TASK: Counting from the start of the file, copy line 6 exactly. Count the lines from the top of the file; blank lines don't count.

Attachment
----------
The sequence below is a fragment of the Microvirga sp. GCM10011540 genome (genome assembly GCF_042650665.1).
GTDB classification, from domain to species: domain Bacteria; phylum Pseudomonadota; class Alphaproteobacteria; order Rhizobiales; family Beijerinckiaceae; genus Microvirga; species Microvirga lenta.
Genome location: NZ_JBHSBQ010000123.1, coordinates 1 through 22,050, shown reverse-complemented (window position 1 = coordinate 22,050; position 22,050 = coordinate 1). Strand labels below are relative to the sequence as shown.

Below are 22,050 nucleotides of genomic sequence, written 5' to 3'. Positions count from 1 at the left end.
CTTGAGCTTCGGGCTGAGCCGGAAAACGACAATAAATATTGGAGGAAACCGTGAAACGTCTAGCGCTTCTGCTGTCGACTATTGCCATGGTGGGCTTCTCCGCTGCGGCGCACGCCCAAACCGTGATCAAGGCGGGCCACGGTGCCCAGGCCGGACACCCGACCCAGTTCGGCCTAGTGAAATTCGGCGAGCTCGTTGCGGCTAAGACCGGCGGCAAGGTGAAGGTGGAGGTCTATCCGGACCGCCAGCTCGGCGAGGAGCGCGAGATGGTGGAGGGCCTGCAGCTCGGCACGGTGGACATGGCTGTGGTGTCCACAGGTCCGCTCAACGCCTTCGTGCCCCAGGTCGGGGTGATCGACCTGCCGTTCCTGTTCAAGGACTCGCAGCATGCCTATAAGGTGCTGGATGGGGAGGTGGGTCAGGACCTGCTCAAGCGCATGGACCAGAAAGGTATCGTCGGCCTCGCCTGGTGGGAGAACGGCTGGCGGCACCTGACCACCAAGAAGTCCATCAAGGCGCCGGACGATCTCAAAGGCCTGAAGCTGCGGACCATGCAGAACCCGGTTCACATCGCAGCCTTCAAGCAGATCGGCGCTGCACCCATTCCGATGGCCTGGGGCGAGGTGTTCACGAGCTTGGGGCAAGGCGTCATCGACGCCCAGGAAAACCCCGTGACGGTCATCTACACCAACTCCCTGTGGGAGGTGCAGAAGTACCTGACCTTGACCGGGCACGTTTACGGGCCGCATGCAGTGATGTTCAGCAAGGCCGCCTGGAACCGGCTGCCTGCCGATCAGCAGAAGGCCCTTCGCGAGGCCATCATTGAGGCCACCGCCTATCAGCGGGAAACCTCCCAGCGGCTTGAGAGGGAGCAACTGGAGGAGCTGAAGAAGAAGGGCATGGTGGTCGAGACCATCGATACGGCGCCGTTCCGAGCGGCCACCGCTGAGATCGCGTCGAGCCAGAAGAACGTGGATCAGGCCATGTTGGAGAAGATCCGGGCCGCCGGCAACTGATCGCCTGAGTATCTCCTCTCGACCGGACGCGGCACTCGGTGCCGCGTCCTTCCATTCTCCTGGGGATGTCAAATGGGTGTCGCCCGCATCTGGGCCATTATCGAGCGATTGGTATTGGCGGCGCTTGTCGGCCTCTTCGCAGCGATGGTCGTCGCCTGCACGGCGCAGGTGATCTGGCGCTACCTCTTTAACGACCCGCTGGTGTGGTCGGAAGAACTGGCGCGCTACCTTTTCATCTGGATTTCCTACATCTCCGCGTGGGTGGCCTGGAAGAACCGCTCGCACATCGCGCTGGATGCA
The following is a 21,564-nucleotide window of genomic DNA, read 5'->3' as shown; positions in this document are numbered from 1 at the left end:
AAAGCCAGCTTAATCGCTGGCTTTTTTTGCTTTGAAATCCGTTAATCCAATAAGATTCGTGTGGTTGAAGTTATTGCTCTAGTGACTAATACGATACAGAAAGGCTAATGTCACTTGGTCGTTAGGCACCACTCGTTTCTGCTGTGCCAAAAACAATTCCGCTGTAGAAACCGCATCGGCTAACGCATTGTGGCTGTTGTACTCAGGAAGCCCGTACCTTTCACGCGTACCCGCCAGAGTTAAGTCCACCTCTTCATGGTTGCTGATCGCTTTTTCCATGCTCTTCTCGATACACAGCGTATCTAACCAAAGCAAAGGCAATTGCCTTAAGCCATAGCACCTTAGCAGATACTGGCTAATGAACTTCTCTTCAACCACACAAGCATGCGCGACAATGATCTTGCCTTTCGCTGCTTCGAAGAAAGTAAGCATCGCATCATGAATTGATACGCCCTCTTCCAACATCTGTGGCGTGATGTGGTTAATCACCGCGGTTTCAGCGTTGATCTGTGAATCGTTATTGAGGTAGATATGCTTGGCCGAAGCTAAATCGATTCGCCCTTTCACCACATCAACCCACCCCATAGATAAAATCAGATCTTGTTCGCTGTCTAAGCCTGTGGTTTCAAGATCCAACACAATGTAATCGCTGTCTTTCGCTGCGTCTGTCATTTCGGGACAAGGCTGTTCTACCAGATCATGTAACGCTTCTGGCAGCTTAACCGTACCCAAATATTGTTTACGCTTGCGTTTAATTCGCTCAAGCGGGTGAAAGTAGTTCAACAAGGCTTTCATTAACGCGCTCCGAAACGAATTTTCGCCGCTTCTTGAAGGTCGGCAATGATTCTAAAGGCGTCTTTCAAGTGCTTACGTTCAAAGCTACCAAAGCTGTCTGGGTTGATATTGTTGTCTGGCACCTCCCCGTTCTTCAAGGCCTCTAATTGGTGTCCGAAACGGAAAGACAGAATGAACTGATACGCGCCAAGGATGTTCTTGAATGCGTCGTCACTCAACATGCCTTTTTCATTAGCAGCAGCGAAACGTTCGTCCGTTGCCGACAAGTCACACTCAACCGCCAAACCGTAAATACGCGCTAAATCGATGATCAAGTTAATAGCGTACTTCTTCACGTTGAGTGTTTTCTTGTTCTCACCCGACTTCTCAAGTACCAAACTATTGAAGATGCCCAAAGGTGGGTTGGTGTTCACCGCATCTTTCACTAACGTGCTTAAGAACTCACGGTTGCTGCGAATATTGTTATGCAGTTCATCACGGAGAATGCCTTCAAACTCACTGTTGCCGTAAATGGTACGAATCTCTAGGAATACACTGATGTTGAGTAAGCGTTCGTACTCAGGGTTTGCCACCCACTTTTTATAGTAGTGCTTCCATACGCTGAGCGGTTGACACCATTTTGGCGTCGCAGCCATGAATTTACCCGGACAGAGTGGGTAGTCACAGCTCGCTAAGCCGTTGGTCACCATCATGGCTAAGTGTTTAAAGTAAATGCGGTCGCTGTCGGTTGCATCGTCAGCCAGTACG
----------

The following is a 21,564-nucleotide window of genomic DNA, read 5'->3' as shown; positions in this document are numbered from 1 at the left end: